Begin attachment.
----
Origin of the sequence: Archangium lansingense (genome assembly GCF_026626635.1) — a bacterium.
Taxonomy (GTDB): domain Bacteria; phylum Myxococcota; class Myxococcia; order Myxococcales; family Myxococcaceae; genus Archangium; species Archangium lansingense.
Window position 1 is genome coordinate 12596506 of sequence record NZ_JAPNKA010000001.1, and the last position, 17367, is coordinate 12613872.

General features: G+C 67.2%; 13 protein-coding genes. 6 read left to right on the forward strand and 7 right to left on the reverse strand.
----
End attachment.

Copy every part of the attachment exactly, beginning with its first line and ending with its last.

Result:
Origin of the sequence: Archangium lansingense (genome assembly GCF_026626635.1) — a bacterium.
Taxonomy (GTDB): domain Bacteria; phylum Myxococcota; class Myxococcia; order Myxococcales; family Myxococcaceae; genus Archangium; species Archangium lansingense.
Window position 1 is genome coordinate 12596506 of sequence record NZ_JAPNKA010000001.1, and the last position, 17367, is coordinate 12613872.

General features: G+C 67.2%; 13 protein-coding genes. 6 read left to right on the forward strand and 7 right to left on the reverse strand.